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Thanks for the comments, I’ve since optimized the code to just copy the raw floats into the memoryblocks and capture it in the standalone. It’s very close, the sound is good, I just want to reduce the latency somewhat, it’s currently 5-10 processblocks behind due to buffering.

As for use case I’ll try to explain: I’m trying to capture audio data from the DAW into the standalone app as close to realtime as possible. I saw that Satellite Sessions Plugin - Music Collaboration Inside Your DAW (Ableton Live + Logic + Pro Tools + more!) - SatelliteSatellite works by having a master sequencer plugin as an instrument and then “capture” plugins to get the audio from different tracks and route it into the sequencer.

This got me thinking that the same method could probably exist to pipe that audio to a standalone app, which is my case would be really ideal for a bunch of reasons.

As PluginPenguin said, this doesn’t seem realtime safe at all, especially now that you’ve put the IPC callbacks on the audio thread. This renders the project pretty useless, as users running bigger sessions/at smaller block sizes will be hearing clicks and pops throughout.

Your best bet is using a lock-free FIFO (JUCE has an option here but you need to handle the memory yourself, and boost has a pretty good one here). Don’t bother writing the audio to a file – that’ll waste time. In each process call, simply copy the input block to the FIFO. When the standalone requests a block from the relay through the IPC have the messageRecieved method in the plugin push the first item in the FIFO to the standalone. In the standalone, use a similar FIFO to store the blocks from the plugin which are ready for processing.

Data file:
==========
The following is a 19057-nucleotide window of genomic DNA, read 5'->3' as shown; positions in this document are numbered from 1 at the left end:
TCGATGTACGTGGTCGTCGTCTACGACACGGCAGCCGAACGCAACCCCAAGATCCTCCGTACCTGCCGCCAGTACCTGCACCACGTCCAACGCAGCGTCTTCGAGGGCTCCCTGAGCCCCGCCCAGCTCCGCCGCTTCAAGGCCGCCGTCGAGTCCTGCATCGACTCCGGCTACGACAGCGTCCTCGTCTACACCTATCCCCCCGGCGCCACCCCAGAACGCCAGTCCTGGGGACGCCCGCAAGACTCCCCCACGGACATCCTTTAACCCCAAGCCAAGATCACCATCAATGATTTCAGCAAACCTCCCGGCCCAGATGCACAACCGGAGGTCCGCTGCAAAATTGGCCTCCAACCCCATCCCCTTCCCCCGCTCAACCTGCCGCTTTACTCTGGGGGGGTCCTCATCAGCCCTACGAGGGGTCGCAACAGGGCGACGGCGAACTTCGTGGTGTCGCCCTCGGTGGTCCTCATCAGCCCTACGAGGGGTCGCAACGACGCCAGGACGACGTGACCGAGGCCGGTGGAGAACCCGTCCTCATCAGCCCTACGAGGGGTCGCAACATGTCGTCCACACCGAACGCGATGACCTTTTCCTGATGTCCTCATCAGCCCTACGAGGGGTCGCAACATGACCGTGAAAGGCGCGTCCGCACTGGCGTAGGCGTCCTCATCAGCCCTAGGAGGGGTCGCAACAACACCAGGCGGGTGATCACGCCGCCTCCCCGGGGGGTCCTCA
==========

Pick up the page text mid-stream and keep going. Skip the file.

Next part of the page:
You’ll need to be at least one block behind, but this is the only safe way to do this. Using the audio thread to do allocation/make locks is only going to make your life harder.

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But still, creating a MemoryBlock alone during processBlock will allocate heap memory and sending something via IPC will block so it’s still the wrong approach.

If you want to achieve such low latency figures, you should do some research how hosts running plugins sandboxed in another process share audio buffers with no latency over process boundaries. I guess it will come down to allocate specific shared memory that is accessed simultaneously by both processes. But in contrast to the sandboxed plugin scenario, your reader side has no knowledge over how the host will slice the buffers etc. so you’ll need at least some hundred samples safety margin. You’d probably need to place some suitable FIFO into that shared memory location that the plugin only writes to and the standalone only reads from.

I have never implemented something like that myself, so all that is just theory, but this could become a funny low level implementation challenge :smiley:

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Interesting, thanks for the info, I’ll look into that - and you’re right about allocating the memory block each time, I should be careful of that stuff!

For my use case If I could lock myself 1 block behind the plugin that would be “good enough” for the purposes of doing things in Realtime and if I wanted to record then I could always adjust the timing of what I get appropriately.

Cheers for the thoughts guys